This spring 2018 semester I continued to work in the Public Projects Division. Since I first arrived in this division in spring 2017, I have primarily worked on the Hearing the Americas NEH planning grant to help in the production of a prototype and a future implementation plan. The design document that concluded this planning grant was completed by the time we arrived back from winter break. This semester, I assisted with the next phase of the project: to submit an NEH production grant drawing from the progress we made during the planning grant period in order to build and launch the website. I helped to draft a preliminary version of this grant proposal that is currently in its last week of editing by the Hearing the Americas team before being submitted for consideration in this grant cycle. Working on this project has continued to be a dynamic way for me to draw from and expand my knowledge in music, digital, and public history. Being involved in the grant writing process, throughout the planning grant and production grant phases, has also provided invaluable experience learning how much work goes into drafting a substantial grant application.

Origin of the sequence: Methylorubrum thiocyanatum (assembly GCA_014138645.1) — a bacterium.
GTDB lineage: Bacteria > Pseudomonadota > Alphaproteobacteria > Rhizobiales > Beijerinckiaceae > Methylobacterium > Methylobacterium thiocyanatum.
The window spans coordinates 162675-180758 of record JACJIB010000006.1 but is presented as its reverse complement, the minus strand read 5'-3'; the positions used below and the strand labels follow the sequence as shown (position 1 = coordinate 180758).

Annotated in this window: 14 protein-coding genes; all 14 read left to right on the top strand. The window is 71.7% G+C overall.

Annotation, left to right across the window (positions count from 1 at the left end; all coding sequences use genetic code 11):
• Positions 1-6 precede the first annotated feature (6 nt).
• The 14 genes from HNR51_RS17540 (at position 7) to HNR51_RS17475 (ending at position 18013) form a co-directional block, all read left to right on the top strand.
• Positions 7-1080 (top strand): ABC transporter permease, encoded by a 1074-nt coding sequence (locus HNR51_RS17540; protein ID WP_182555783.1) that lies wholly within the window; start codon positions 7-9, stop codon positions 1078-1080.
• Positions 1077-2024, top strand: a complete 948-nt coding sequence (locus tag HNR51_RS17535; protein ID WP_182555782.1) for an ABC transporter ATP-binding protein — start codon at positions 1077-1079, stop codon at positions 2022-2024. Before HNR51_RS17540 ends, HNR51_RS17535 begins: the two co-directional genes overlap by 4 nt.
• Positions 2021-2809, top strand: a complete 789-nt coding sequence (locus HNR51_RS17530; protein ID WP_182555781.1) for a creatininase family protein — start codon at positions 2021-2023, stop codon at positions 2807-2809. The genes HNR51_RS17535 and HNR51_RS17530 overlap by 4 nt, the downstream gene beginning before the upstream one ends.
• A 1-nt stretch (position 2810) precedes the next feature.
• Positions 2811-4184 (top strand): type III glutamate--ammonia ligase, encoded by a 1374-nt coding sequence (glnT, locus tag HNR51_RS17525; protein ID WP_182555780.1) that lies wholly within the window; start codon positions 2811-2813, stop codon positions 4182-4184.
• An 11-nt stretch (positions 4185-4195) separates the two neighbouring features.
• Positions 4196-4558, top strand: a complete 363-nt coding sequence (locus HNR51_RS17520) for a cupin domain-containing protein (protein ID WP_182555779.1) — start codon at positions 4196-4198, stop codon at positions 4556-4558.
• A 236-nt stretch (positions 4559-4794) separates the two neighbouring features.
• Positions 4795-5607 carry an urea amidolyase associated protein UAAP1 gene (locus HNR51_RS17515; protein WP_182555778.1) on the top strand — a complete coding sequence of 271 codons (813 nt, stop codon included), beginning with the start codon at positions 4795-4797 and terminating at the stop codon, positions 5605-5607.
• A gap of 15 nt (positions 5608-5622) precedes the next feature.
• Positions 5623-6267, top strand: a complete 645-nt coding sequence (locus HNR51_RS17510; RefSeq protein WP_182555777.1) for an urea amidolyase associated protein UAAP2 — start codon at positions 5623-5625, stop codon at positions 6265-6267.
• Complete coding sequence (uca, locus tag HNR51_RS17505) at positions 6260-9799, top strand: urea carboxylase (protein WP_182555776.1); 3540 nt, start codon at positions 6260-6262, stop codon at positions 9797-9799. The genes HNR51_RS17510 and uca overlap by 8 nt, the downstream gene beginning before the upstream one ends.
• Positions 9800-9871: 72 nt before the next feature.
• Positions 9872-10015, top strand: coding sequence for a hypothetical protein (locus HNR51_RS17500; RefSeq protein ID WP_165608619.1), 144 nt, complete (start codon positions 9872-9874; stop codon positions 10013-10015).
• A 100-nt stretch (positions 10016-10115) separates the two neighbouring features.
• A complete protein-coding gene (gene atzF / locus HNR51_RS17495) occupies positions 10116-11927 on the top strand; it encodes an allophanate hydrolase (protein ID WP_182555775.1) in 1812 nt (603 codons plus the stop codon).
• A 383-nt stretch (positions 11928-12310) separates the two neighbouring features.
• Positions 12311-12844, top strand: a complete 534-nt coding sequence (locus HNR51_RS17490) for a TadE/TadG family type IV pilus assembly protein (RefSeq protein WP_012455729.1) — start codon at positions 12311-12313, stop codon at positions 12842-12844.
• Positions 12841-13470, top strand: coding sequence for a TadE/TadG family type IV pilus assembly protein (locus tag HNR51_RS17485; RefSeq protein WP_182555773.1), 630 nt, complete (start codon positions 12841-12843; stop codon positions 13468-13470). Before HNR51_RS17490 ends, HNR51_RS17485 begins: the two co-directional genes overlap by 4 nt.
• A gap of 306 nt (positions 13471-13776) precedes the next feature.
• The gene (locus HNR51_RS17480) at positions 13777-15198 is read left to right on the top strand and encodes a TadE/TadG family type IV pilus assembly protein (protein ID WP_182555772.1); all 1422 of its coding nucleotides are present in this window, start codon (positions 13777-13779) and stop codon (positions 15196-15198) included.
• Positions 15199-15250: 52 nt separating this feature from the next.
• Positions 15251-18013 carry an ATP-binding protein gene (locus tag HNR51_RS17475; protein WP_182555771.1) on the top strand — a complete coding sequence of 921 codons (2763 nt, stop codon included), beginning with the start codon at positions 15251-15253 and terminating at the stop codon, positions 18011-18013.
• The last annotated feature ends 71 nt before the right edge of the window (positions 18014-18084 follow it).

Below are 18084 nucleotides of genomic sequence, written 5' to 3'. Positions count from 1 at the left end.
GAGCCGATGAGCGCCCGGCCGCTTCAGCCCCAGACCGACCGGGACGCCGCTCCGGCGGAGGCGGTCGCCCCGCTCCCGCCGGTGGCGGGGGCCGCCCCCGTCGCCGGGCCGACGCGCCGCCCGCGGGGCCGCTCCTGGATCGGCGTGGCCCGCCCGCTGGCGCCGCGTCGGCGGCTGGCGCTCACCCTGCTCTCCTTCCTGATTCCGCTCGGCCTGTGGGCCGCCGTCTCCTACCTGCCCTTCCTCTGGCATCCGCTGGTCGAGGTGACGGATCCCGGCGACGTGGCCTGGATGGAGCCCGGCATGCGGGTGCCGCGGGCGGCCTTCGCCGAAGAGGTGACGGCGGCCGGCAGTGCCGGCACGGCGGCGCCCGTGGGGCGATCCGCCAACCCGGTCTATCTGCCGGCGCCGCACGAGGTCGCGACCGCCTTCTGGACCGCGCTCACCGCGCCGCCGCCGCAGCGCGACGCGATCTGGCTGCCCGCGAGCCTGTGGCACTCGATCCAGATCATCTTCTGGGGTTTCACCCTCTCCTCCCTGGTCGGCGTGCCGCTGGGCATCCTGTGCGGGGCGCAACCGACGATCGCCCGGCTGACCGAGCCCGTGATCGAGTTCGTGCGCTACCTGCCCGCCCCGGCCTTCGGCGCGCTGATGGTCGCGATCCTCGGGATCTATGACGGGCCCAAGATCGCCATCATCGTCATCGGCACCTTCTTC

(Reposted from the Roy Rosenzweig Center for History and New Media’s DH Fellows blog. See the original entry here.)
I spent the Fall 2017 semester in the Public Projects Division. Since the end of the Spring 2017 semester, as well as over the summer, I have been primarily working with the Hearing the Americas team to complete an NEH planning grant. This digital project will explore the history of the early music industry by recontextualizing digitized recordings from the LOC Jukebox, UCSB Cylinder Archives, and the Internet Archive’s Great 78 Project. Working on this project has been an excellent opportunity to connect my interests in music history and digital public history. I first conducted content research, reading through secondary sources on the history of the early recording industry and locating primary sources that can complement the digitized recordings. Drawing from this research, I created some sample content that reflects the kinds of information and pathways that the site will provide. This sample content included Music Trivia questions, which will give users in depth explorations of important artists, songs, or themes, as well as sample Omeka item pages that include artists, songs, and genres. In addition to textual sources, I also helped to compile a sample set of visual primary sources including advertisements and catalogs that will be included as content as well as guide the aesthetic design.